Priority Areas

ida countries / fragile and conflict-affected situations (FCS)

In its FY21-23 strategy, MIGA set a goal to deepen its commitment across two critical areas: a. Increasing engagement in IDA-eligible countries and Fragile and Conflict-affected Situations (FCS), and b. Increasing its support for projects that address climate change. This fiscal year, 85 percent of the supported projects addressed one or more of these strategic priority areas.


IDA (low-income) countries and FCS continue to be severely affected by the COVID-19 pandemic.  In FCS, in particular, COVID-19 threatens to reverse hard-won advancements in poverty reduction and development.  Estimates show that an additional 20 million people were pushed into extreme poverty in these areas.  By 2022, the gross domestic product (GDP) in FCS is predicted to be 8.6 percent below prepandemic levels.

Before and through the crisis, MIGA has continued to support projects in IDA countries and FCS.  In FY21, 50 percent of all projects were in IDA countries or FCS.  Guarantees totaling US$1.3 billion were issued to support projects in IDA-eligible countries, and guarantees totaling US$187 million backed investments in IDA countries affected by fragility, conflict, and violence, such as Cameroon, the Democratic Republic of Congo, Kosovo, and Liberia.

MIGA leverages the IDA Private Sector Window (PSW) to further expand operations into IDA-eligible countries and FCS.  In FY21, MIGA issued eight IDA PSW-supported guarantees in Burkina Faso, Democratic Republic of Congo, Ethiopia, Liberia, Myanmar, Rwanda, and Sierra Leone for a total of US$131 million, of which US$40 million was ceded to IDA using a shared first-loss structure.

Climate Change

MIGA is leveraging the use of its guarantees to mobilize financing for projects that support climate mitigation and/or adaptation. In FY21, the agency issued US$1.35 billion of guarantees supporting climate projects in 22 countries across four regions, representing 26 percent of the total new business volume. Projects signed in FY21 will help avoid an estimated 306,027 tons of carbon dioxide equivalent (tCO2e) per year. Among the notable climate projects this year are two projects in Sub-Saharan Africa–Bboxx and Escotel–that help to expand distributed off- grid renewable energy. Combined, these projects will reduce emissions by up to 2.1 million tCO2e over the next 8 years. In addition, MIGA is helping accelerate climate lending in Eastern Europe with ProCredit and Raiffeisen Bank International and in Peru with Banco Santander. Freed-up capital from MIGA guarantees will help bank subsidiaries increase climate finance and green lending to businesses and residential clients.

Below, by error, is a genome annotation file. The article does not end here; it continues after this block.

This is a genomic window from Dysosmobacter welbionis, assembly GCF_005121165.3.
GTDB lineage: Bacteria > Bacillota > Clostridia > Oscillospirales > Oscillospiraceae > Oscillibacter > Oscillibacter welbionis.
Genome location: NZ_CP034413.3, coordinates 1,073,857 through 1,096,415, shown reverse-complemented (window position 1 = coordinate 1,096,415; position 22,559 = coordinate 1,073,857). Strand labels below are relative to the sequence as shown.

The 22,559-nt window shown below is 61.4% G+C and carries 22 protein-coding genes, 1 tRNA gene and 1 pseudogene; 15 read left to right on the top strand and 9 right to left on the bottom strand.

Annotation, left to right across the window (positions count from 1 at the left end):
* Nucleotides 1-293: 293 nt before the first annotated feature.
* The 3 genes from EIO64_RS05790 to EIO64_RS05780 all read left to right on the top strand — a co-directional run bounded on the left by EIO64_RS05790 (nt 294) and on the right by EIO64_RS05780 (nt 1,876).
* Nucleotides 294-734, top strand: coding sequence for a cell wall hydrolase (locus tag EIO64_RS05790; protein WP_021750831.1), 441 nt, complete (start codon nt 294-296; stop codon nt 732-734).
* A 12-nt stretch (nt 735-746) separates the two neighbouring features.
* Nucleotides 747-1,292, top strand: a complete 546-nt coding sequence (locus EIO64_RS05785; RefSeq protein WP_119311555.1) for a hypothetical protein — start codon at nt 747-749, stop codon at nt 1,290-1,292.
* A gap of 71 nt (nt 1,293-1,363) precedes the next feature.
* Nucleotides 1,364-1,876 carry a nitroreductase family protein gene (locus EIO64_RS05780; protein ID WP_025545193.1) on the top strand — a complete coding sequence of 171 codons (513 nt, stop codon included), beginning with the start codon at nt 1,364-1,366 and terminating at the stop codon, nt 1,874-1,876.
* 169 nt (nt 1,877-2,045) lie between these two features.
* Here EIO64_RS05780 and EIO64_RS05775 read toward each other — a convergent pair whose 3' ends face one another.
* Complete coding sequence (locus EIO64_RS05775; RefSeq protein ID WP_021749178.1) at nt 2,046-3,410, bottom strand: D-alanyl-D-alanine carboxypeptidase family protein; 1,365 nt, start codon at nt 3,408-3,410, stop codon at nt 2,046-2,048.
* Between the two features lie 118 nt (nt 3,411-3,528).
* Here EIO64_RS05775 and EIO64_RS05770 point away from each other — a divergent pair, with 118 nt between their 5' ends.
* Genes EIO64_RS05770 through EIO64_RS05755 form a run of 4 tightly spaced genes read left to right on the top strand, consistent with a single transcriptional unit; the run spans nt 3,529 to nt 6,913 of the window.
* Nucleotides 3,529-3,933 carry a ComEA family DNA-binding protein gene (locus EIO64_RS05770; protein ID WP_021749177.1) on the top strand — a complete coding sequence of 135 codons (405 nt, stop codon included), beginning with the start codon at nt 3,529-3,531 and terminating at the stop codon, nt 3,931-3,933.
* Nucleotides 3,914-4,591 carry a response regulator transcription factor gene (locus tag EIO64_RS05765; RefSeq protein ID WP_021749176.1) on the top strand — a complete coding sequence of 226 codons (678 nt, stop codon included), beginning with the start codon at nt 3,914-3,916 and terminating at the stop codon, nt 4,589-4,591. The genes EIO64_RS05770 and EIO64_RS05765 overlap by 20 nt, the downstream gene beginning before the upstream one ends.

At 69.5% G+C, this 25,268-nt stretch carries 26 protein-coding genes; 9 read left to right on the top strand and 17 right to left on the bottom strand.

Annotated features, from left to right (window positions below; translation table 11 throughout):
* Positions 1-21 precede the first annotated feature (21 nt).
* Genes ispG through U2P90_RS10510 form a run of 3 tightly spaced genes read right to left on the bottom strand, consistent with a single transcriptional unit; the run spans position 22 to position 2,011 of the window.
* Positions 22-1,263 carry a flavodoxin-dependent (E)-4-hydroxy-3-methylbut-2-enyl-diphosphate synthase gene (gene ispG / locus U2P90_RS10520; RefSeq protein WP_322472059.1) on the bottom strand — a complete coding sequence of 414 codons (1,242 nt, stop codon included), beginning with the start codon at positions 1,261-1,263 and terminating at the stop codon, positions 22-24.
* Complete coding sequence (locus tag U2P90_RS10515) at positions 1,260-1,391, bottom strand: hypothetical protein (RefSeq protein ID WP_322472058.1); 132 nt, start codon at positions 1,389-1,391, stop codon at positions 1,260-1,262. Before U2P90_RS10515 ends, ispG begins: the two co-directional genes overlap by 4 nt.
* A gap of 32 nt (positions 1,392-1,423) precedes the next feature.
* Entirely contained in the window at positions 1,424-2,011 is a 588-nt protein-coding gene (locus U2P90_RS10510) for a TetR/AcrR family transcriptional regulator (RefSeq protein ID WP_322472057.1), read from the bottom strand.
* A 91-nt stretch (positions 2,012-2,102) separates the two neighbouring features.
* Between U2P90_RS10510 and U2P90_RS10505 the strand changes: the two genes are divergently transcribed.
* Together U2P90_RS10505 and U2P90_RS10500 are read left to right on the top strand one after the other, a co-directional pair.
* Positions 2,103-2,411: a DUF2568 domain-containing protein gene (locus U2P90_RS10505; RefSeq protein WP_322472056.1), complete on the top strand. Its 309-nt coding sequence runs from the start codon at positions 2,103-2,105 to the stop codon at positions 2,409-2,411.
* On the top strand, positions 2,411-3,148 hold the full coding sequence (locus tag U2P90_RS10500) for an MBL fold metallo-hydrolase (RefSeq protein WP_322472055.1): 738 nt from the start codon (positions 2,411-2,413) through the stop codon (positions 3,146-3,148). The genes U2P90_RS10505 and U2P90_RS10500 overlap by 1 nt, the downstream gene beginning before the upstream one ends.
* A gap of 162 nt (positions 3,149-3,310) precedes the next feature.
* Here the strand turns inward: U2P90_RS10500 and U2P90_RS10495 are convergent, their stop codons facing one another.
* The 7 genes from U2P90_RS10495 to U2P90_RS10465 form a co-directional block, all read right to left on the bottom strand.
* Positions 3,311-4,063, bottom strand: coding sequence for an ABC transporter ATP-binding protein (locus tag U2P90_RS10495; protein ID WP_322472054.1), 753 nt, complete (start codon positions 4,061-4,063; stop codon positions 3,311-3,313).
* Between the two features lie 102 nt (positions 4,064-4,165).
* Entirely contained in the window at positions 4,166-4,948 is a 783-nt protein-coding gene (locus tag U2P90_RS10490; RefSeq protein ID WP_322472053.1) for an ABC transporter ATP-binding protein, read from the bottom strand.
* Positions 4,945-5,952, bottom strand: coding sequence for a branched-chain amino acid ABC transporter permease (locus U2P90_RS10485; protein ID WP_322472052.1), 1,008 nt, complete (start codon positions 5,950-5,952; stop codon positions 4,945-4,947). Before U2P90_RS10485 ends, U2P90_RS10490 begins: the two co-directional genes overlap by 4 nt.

To increase its climate action, the World Bank Group announced a new Climate Change Action Plan (CCAP) to guide its interventions from 2021 through 2025. The CCAP provides a bold strategic road map for tackling climate change and helping client countries to fully integrate their climate and development goals.  MIGA’s products have helped cross-border investors protect their long-term investments in climate mitigation and adaptation activities across diverse markets and regions.  As one of the few institutions that provides long-maturity guarantees, MIGA will be instrumental in fostering the lock-in of transformational climate action.

The CCAP also sets forth MIGA’s goal to align its future portfolio with the Paris Agreement: 85 percent of Board-approved real sector operations will be aligned starting July 1, 2023, and 100 percent of these starting July 1, 2025, two fiscal years later.


Investor interest in ESG investments has grown exponentially in recent years.

Currently, assets under management that abide by ESG principles exceed an estimated US$1 trillion. MIGA backs investments in projects that deliver positive environmental and social returns by helping clients better understand ESG-related impacts and returns and ensuring that ESG considerations are part and parcel to the agency’s project portfolio.

ESG integration at MIGA:

  • Pre-screening all projects for social and environmental impact
  • Gathering development effectiveness indicators from clients
  • Applying MIGA’s Impact Performance Assessment and Comparison Tool (IMPACT) framework to assess a project’s expected development impact
  • Ensuring that projects meet the MIGA Performance Standards on Environmental and Social (E&S) Sustainability
  • Verifying ESG impact through ex-post evaluations
  • Assessing climate risk.

MIGA helps investors raise the bar on ESG objectives:

  • Ensuring that investments meet vigorous and internationally recognized standards
  • Working with clients to continually monitor and report on E&S impacts
  • Allowing clients to enter markets they otherwise would not have been able to reach, which can bring high development returns.

Measuring and Evaluating Development Impact